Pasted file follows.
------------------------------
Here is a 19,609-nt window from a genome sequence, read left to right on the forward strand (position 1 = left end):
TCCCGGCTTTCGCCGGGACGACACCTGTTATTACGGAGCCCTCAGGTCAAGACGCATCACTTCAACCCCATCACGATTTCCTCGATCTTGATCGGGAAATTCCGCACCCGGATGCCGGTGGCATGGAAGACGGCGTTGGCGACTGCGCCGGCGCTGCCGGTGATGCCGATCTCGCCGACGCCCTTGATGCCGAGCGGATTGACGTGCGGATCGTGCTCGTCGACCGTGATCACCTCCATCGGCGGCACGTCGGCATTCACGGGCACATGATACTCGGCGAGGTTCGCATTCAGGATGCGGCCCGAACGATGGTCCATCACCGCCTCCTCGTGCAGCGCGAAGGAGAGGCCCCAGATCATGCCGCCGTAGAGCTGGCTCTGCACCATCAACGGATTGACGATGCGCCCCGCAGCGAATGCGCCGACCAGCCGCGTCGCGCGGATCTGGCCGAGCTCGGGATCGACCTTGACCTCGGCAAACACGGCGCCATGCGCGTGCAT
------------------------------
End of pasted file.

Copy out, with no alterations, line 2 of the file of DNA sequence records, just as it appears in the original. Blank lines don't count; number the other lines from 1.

TCCCGGCTTTCGCCGGGACGACACCTGTTATTACGGAGCCCTCAGGTCAAGACGCATCACTTCAACCCCATCACGATTTCCTCGATCTTGATCGGGAAATTCCGCACCCGGATGCCGGTGGCATGGAAGACGGCGTTGGCGACTGCGCCGGCGCTGCCGGTGATGCCGATCTCGCCGACGCCCTTGATGCCGAGCGGATTGACGTGCGGATCGTGCTCGTCGACCGTGATCACCTCCATCGGCGGCACGTCGGCATTCACGGGCACATGATACTCGGCGAGGTTCGCATTCAGGATGCGGCCCGAACGATGGTCCATCACCGCCTCCTCGTGCAGCGCGAAGGAGAGGCCCCAGATCATGCCGCCGTAGAGCTGGCTCTGCACCATCAACGGATTGACGATGCGCCCCGCAGCGAATGCGCCGACCAGCCGCGTCGCGCGGATCTGGCCGAGCTCGGGATCGACCTTGACCTCGGCAAACACGGCGCCATGCGCGTGCAT